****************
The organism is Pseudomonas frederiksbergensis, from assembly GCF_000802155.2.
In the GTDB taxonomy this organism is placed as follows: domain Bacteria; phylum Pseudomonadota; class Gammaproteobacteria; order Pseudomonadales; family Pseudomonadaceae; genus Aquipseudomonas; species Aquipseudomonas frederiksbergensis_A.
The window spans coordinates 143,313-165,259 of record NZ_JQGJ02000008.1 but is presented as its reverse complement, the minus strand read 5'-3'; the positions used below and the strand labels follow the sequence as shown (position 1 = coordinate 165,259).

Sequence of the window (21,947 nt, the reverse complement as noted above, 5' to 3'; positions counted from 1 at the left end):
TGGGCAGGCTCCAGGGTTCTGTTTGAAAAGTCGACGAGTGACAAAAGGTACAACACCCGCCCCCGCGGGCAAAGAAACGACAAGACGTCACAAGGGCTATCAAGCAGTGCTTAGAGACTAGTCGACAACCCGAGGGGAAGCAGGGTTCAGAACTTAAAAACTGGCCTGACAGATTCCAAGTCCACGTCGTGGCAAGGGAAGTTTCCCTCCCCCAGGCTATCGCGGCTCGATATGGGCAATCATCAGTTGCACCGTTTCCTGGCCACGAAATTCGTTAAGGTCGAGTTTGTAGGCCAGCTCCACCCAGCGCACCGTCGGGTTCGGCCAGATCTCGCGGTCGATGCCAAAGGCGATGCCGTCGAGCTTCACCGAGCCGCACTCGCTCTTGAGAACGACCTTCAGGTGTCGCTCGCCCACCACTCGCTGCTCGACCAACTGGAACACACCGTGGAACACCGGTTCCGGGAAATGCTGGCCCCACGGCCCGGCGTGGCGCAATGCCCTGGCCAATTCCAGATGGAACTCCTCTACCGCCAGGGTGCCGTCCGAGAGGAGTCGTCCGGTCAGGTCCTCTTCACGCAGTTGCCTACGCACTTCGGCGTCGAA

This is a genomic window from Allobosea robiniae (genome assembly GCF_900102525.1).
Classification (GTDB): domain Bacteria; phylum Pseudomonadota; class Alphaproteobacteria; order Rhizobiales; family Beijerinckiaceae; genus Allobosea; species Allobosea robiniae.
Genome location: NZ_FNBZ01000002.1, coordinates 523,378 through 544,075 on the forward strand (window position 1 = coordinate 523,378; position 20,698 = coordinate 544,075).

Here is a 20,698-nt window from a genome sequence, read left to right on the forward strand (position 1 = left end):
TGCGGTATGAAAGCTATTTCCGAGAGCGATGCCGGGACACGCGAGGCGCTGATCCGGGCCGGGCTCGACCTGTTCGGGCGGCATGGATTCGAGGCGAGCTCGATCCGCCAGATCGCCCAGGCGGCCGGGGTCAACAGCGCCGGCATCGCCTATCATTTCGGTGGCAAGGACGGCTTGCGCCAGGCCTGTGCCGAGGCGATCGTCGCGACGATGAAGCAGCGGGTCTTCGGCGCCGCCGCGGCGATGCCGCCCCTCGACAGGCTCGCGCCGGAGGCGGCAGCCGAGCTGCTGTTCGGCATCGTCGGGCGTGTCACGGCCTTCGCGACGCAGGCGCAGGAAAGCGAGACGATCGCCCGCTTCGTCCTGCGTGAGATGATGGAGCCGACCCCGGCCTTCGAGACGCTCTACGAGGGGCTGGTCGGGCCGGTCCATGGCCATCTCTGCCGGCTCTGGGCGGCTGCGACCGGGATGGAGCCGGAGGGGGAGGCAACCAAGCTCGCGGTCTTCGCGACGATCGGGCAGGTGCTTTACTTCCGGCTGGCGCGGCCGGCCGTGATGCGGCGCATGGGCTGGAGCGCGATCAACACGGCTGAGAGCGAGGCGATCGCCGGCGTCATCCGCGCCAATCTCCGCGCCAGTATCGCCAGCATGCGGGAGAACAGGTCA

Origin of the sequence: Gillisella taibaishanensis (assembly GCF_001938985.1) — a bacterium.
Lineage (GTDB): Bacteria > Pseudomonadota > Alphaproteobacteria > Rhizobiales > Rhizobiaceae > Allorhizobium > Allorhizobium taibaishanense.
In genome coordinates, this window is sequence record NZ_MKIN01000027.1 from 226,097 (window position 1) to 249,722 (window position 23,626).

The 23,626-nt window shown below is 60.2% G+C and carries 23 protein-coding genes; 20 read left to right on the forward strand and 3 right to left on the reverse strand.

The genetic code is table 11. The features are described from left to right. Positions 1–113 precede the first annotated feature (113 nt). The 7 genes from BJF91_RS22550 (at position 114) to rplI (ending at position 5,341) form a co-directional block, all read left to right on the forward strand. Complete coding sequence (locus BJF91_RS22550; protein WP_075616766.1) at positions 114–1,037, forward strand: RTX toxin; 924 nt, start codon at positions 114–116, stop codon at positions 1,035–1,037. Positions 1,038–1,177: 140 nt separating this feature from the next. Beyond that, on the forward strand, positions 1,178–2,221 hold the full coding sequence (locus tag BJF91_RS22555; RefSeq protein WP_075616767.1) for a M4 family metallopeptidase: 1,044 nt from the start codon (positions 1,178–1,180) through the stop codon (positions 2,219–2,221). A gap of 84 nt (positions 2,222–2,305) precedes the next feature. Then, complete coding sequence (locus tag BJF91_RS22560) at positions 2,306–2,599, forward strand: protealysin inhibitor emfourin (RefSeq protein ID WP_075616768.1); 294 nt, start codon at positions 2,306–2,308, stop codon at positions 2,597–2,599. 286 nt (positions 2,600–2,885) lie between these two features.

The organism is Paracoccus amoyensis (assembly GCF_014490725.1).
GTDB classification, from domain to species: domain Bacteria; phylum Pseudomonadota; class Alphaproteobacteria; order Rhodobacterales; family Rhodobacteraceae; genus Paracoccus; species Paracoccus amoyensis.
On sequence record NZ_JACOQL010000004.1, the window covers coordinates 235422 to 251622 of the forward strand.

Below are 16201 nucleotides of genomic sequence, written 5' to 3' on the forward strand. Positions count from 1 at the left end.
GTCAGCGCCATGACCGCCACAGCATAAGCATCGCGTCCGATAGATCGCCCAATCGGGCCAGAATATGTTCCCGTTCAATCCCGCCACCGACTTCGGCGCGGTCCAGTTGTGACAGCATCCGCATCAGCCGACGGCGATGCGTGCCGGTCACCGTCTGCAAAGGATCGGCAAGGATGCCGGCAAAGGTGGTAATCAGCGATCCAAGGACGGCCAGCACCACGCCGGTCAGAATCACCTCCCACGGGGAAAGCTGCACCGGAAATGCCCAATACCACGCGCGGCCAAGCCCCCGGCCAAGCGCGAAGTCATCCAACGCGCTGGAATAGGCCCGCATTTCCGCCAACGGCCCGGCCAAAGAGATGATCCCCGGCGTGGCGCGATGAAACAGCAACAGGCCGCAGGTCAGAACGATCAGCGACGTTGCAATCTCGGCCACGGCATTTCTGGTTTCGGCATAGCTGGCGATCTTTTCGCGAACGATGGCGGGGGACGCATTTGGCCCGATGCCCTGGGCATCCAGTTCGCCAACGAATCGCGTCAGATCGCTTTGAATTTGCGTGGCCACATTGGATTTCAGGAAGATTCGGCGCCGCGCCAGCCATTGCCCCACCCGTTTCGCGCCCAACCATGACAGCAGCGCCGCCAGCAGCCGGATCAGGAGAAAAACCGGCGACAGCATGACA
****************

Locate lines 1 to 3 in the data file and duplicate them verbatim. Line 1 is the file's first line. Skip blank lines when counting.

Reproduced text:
The organism is Pseudomonas frederiksbergensis, from assembly GCF_000802155.2.
In the GTDB taxonomy this organism is placed as follows: domain Bacteria; phylum Pseudomonadota; class Gammaproteobacteria; order Pseudomonadales; family Pseudomonadaceae; genus Aquipseudomonas; species Aquipseudomonas frederiksbergensis_A.
The window spans coordinates 143,313-165,259 of record NZ_JQGJ02000008.1 but is presented as its reverse complement, the minus strand read 5'-3'; the positions used below and the strand labels follow the sequence as shown (position 1 = coordinate 165,259).